Back in 1987, Scott Turow's "Presumed Innocent" created a sensation. It had all of the elements that fans of legal thrillers adore: murder, adultery, courtroom pyrotechnics, and a final twist that knocked everyone's socks off. In "Innocent," it is 2007 when Turow rejoins Rusty Sabich, who is now sixty years old and has risen to become Chief Judge of the Third District Appellate Court in Kindle County. He is hoping to run for the State Supreme Court in the near future. Unfortunately, his personal life has been far less successful than his career. Rusty's wife of thirty-six years is a brilliant woman who is afflicted with bipolar disorder. She is prone to uncontrollable rages and devastating depression; medication cannot completely alleviate her symptoms. Rusty and Barbara have stayed together partly to protect their sensitive only child, Nat, twenty-eight, who is about to graduate from law school. When Rusty is tempted by a beautiful thirty-four year old woman who has set her sights on him, he must decide whether he should risk everything to embark on an affair that is bound to end badly.
Twenty-one years earlier, Tommy Molto had been a prosecutor during Sabich's dramatic trial, and the two have a history of both mutual respect and antipathy. Each acknowledges the other's courtroom skills, but neither one can forget how Rusty evaded conviction. Now Tommy, who is acting Prosecuting Attorney, tries Rusty for a new murder--that of Rusty's wife, Barbara. Molto's fiery deputy, Jim Brand, is fiercely loyal to his boss and something of a pit bill. He uses all of his powers of persuasion to convince Tommy that this time, they can nail Sabich and make him pay for at least one of his crimes. What follows is a clash of the titans, since Tommy is not the only powerhouse attorney eager to win this case. Rusty is fortunate to have on his side a top-notch defense lawyer, Sandy Stern who, as he did before, hopes to wield his magic wand and exonerate his high-profile client.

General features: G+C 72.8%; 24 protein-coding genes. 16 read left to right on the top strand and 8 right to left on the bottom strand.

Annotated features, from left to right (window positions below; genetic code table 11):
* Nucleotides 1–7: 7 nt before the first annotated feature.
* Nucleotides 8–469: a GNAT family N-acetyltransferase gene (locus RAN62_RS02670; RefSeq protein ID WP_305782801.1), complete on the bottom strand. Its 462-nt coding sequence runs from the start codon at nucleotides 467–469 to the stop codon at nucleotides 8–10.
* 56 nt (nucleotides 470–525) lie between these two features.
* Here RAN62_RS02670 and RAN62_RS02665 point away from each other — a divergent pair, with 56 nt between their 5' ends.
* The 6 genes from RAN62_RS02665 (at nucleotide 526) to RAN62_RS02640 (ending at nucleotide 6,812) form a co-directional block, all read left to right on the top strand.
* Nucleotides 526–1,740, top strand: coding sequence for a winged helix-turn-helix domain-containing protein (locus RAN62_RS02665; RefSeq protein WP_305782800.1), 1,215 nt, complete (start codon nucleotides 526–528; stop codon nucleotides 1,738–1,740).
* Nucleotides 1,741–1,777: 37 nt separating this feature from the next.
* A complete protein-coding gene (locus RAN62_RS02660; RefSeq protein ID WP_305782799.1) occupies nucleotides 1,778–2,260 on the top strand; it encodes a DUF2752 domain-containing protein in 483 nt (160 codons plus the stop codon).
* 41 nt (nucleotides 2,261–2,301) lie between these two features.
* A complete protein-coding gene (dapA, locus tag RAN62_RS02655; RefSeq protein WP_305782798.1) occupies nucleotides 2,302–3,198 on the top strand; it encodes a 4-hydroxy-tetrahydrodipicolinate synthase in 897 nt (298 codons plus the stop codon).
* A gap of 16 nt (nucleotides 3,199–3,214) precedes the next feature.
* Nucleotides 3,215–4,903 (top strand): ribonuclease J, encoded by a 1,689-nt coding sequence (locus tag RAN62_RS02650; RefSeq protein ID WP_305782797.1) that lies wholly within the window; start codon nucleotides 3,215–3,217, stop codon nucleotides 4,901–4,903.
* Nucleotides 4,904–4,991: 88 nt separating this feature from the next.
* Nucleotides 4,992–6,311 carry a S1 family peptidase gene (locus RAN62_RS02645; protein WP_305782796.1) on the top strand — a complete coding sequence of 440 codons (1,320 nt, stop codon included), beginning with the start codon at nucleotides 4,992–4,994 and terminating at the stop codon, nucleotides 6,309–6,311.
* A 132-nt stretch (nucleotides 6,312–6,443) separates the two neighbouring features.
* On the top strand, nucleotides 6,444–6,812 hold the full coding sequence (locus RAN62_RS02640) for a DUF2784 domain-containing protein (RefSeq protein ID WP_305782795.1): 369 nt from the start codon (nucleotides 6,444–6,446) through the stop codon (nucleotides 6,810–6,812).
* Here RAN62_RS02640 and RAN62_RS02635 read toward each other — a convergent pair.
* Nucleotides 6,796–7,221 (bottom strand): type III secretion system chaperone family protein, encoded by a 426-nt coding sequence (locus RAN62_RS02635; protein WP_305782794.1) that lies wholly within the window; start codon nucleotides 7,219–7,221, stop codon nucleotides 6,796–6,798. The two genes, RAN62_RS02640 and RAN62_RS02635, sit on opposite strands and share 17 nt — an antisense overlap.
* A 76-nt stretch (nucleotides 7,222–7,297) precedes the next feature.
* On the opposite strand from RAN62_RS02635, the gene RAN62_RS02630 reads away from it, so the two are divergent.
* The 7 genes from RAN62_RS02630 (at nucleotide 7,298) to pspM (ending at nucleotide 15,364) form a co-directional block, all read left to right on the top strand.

About the Author
Scott Turow is a writer and attorney. He is the author of seven best-selling novels: Presumed Innocent (1987), The Burden of Proof (1990), Pleading Guilty (1993), The Laws of Our Fathers (1996), Personal Injuries (1999), Reversible Errors (2002) and Ordinary Heroes (2005). A novella, Limitations, was published as a paperback original in November 2006 by Picador following its serialization in The New York Times Magazine. His works of non-fiction include One L (1977) about his experience as a law student, and Ultimate Punishment (2003), a reflection on the death penalty.
He frequently contributes essays and op-ed pieces to publications such as The New York Times, Washington Post, Vanity Fair, The New Yorker, Playboy and The Atlantic. Mr. Turow's books have won a number of literary awards, including the Heartland Prize in 2003 for Reversible Errors and the Robert F. Kennedy Book Award in 2004 for Ultimate Punishment and Time Magazine's Best Work of Fiction, 1999 for Personal Injuries.
His books have been translated into more than 25 languages, sold more than 25 million copies world-wide and have been adapted into one full length film and two television miniseries.
Thanks to Hachette for this giveaway.
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